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Apple has implemented a corresponding technology so that Apple devices and network devices compatible with them can recognize and work with one another without further configuration. This technology, called "Bonjour", enables Zero Configuration Networking (Zeroconf) and, as an open source solution, includes services such as Multicast DNS (mDNS), DNS-SD and IPv4LL. Bonjour is the user-initiated successor to AppleTalk and was called Rendezvous at the beginning of the implementation. In addition to macOS, iOS, tvOS and other Apple systems, the technology is also available for Windows. The most common use case for Bonjour is simply connecting and using network printers.
In 1983, Apple bundled several network protocols under the AppleTalk name to make it easy to connect multiple Apple computers on a network. The individual computers could thus access common resources, printers and the like without major technical effort. PCs could be included in appropriate networks using LocalTalk.
AppleTalk was launched with the Introduction of "Mac OS X" systems UNIX-based dropped in 2001, which displeased many users on Mac networks. Because network configurations had to be made again via IP address. The frequently used printer example was a focus of user frustration.
If you read the history of the Bonjour service, you will quickly find the name Stuart Cheshire in this context. This is said to have first exchanged views on the subject in an e-mail discussion group and later to have initiated ideas for an AppleTalk successor. He wanted simple network tasks to be possible without an administrator.
After a while, Apple simply hired Stuart Cheshire and put the development of an AppleTalk successor in his hands. Rendezvous was created as a Zeroconf solution, which was later renamed Bonjour due to trademark disputes. The Bonjour technology is open source and can also be used for Windows.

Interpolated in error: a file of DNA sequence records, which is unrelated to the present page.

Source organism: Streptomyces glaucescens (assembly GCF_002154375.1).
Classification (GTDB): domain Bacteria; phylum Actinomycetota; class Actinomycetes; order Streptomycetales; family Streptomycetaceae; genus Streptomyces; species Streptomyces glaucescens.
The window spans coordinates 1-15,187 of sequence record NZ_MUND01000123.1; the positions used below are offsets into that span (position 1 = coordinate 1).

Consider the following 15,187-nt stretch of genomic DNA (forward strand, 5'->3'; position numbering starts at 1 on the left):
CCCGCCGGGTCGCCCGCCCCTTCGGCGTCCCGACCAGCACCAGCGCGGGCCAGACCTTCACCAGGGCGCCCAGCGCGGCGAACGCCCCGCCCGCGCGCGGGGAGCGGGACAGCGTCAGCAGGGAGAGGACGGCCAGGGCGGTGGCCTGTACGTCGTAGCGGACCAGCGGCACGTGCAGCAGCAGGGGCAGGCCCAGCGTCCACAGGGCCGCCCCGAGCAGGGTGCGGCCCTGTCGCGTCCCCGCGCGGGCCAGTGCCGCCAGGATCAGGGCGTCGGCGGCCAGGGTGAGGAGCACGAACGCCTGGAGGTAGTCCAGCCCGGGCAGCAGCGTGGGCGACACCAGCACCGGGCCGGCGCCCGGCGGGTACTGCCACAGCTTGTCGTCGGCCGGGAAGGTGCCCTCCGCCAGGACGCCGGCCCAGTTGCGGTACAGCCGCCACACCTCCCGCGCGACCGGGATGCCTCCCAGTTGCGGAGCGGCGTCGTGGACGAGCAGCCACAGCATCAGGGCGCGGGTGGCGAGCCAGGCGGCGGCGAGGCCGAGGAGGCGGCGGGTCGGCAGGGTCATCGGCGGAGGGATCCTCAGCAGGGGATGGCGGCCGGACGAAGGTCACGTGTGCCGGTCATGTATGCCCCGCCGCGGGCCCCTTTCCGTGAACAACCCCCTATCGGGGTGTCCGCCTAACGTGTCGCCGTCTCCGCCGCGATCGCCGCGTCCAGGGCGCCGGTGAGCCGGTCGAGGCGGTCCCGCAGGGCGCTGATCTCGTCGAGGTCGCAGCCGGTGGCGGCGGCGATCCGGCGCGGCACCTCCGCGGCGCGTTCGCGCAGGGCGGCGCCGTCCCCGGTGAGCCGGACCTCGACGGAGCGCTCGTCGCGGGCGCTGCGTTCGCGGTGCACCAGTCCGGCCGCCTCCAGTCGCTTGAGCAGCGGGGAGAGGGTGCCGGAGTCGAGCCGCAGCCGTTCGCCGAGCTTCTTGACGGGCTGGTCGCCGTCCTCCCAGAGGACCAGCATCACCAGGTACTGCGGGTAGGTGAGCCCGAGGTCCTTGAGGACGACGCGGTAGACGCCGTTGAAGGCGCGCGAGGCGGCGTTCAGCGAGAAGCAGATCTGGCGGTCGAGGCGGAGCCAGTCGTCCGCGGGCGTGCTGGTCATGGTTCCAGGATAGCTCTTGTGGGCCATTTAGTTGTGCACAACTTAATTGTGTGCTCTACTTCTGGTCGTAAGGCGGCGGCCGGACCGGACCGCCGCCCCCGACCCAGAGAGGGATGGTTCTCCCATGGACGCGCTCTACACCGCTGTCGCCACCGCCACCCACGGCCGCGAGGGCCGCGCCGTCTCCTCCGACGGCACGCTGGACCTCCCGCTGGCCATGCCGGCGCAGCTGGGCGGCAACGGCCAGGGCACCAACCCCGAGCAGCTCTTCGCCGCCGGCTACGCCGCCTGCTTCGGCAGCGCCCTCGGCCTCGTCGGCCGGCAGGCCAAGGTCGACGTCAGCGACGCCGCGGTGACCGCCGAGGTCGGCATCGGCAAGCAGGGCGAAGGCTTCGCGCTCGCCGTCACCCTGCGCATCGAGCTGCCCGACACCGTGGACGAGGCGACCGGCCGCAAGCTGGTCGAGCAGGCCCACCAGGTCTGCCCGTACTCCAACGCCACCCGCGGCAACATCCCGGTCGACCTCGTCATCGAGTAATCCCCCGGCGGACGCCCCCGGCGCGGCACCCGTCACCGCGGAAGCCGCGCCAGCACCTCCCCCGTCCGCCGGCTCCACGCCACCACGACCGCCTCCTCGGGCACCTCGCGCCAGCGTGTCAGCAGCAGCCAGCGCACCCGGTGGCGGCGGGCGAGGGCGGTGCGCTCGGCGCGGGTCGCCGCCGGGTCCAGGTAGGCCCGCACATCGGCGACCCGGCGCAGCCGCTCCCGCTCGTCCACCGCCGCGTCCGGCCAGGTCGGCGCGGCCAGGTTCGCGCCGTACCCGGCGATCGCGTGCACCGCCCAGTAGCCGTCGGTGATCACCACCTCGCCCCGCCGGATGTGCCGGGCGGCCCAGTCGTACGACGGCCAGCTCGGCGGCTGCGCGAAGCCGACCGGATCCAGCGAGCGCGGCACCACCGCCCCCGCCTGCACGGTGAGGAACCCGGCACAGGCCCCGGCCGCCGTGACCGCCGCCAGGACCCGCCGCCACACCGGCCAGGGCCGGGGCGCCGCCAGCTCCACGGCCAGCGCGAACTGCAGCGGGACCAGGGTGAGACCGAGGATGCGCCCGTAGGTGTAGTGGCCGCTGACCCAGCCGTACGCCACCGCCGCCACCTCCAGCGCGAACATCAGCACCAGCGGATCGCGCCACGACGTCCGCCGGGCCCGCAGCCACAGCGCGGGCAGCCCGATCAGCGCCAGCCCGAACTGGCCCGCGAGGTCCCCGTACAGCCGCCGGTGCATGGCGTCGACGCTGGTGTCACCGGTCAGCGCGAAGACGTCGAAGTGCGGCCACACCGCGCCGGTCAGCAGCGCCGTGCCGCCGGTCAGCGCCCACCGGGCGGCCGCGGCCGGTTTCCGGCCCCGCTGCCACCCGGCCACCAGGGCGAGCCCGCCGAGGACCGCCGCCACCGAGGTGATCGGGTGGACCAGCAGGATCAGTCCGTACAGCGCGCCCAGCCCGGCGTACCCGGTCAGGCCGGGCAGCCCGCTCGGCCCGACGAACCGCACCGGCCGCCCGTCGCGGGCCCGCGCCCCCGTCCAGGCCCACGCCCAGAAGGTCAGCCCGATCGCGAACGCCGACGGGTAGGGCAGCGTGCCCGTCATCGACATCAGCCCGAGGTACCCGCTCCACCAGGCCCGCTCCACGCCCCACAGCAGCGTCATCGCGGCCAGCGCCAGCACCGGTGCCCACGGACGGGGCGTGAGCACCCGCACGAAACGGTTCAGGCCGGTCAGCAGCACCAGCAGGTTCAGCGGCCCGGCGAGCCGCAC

As the term "Zero Configuration Networking" suggests, Bonjour and similar technologies are intended to ensure that network devices recognize and work together without major user-side measures (without configuration). Setting up connections, assigning access rights and much more should therefore be standardized and run automatically. The following tasks are taken on:
The network service bundles various protocols for the detection and communication of devices and apps. A corresponding insight can be helpful for the general understanding as well as for developers. So here are the individual protocol specifications:
Bonjour was primarily developed for the Mac, but is now used on pretty much all other Apple devices. The iPhone, iPad, Apple TV and many other devices use Bonjour to discover and interact with each other on a (wireless) network.
Apps such as Safari and iTunes or Music continue to use the service. The latter can, for example, recognize devices with shared music libraries in order to access them. About AirPrint enables a wireless printer connection – see also AirPrint printer. And Adobe apps also use Bonjour on hardware that is network-capable. Hardware and software that works with Bonjour can be addressed via a Windows version of the service via PC.
With this post I just wanted to give you a little insight into the topic. If you are interested in Bonjour and even implementing it in your apps or hardware, there are much more detailed sources. For example, Apple offers B. Extensive guides and developer resources to help. Here is a small selection:
After graduating from high school, Johannes completed an apprenticeship as a business assistant specializing in foreign languages. But then he decided to research and write, which resulted in his independence. For several years he has been working for Sir Apfelot, among others. His articles include product introductions, news, manuals, video games, consoles, and more. He follows Apple keynotes live via stream.